Recently, I have been thinking about communication, miscommunication and memory.


Today, my fence was torn down. My neighbor hired a fencing company to replace her fence on the other side of her yard, but there was a miscommunication and they tore my fence down as well. I was wondering what that sound was this morning. As you might guess, this was not a happy surprise.   Now, I am faced with a project that I do not have the time, interest or energy to tackle…getting my fence back.


Last night I had a wonderful conversation on the telephone with my daughter. She was sharing the amazing things she was learning in her Art History class, which is, of course, a subject near and dear to my heart. She goes to school in New Jersey and although we text daily and talk most days it is rare that we get the time to delve into a good, long conversation, to really talk.


Last night she told me about Lukasa Memory Boards. How amazing! These beautiful beaded boards that contain the history, genealogy and maps of the Luba people through carvings and beads fascinates me. It is like braille, but more descriptive. I believe this language describes more than I can imagine…and it is beautiful and eloquent in its’ historical symbolism. Then, as I look at the images of these boards, for I have not had the pleasure to see one in person yet, I am amazed at how binary they seem. What is this code? What are these symbols that are so complex yet appear so simple, beads and shells arranged on a piece of carved wood that are passed down through generations?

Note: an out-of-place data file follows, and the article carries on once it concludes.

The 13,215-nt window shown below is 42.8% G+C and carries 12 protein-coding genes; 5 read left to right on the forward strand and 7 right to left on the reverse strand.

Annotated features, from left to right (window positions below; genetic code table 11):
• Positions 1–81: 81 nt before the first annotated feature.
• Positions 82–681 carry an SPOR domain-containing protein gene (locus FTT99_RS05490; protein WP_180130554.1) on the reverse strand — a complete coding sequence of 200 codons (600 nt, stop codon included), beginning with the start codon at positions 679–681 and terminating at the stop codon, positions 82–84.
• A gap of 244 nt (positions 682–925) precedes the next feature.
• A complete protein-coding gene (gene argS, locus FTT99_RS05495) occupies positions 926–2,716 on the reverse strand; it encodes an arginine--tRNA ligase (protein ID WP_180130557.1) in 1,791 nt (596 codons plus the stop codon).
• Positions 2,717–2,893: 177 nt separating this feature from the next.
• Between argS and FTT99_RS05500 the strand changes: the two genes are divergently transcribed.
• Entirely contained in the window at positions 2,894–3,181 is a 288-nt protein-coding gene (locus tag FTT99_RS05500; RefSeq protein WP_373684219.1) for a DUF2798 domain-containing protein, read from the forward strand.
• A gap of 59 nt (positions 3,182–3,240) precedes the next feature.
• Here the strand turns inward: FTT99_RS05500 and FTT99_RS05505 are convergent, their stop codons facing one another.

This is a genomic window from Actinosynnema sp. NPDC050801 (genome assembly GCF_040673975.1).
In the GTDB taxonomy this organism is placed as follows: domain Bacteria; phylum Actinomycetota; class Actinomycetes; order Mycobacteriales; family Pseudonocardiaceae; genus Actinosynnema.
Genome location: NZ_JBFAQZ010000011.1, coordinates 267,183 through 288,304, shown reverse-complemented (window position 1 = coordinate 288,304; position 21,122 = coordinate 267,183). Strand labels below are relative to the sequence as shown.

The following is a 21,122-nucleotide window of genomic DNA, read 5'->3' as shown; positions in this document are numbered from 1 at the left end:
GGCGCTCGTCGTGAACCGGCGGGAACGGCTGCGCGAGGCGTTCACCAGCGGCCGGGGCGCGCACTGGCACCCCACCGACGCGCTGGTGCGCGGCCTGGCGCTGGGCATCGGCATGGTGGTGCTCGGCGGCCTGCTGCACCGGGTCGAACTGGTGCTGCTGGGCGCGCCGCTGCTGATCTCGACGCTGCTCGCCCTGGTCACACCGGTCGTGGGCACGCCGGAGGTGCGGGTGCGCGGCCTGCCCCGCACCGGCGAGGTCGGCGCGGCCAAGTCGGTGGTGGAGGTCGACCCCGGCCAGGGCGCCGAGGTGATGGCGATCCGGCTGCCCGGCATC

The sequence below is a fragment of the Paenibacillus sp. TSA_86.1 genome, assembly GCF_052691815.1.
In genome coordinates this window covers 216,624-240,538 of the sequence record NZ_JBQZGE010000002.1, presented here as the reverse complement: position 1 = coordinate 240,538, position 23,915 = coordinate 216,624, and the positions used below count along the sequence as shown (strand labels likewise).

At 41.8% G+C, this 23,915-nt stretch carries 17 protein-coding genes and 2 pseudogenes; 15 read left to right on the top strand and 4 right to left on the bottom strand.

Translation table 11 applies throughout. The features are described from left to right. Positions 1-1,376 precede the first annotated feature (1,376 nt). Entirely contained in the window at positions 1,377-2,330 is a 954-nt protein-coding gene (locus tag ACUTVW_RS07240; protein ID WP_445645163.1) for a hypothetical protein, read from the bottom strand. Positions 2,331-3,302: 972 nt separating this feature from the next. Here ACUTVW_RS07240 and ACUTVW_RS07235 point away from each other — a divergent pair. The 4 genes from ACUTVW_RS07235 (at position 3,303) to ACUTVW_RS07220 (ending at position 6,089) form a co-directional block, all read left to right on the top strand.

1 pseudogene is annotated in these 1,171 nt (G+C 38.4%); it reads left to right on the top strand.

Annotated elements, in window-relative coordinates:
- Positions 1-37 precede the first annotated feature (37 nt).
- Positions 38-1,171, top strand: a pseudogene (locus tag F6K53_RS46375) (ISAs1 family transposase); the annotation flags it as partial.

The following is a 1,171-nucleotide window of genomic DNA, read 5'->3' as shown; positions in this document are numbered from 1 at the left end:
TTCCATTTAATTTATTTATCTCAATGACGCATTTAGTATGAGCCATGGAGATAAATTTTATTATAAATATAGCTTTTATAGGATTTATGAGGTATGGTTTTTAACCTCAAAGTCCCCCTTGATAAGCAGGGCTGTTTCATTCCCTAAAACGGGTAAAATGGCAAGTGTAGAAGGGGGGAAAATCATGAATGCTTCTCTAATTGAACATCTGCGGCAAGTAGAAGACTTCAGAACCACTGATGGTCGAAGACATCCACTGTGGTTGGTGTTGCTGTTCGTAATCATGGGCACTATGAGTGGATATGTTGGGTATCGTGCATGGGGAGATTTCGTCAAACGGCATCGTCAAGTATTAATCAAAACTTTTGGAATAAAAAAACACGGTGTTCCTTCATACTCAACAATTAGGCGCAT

Currently, I am working as a TA in a college core class in which the students were introduced to html in order to create a simple web page to showcase a gif they had created. They were learning a new language and a new way to communicate on the web. However, I have recently been told by my partner, Adam, that html is already an outdated language. Are we losing our history, and consequently our memory, by using these languages that are revamped and replaced at an ever-increasing rate?


Are we really communicating effectively through technology?


some images of Lukasa Memory Boards: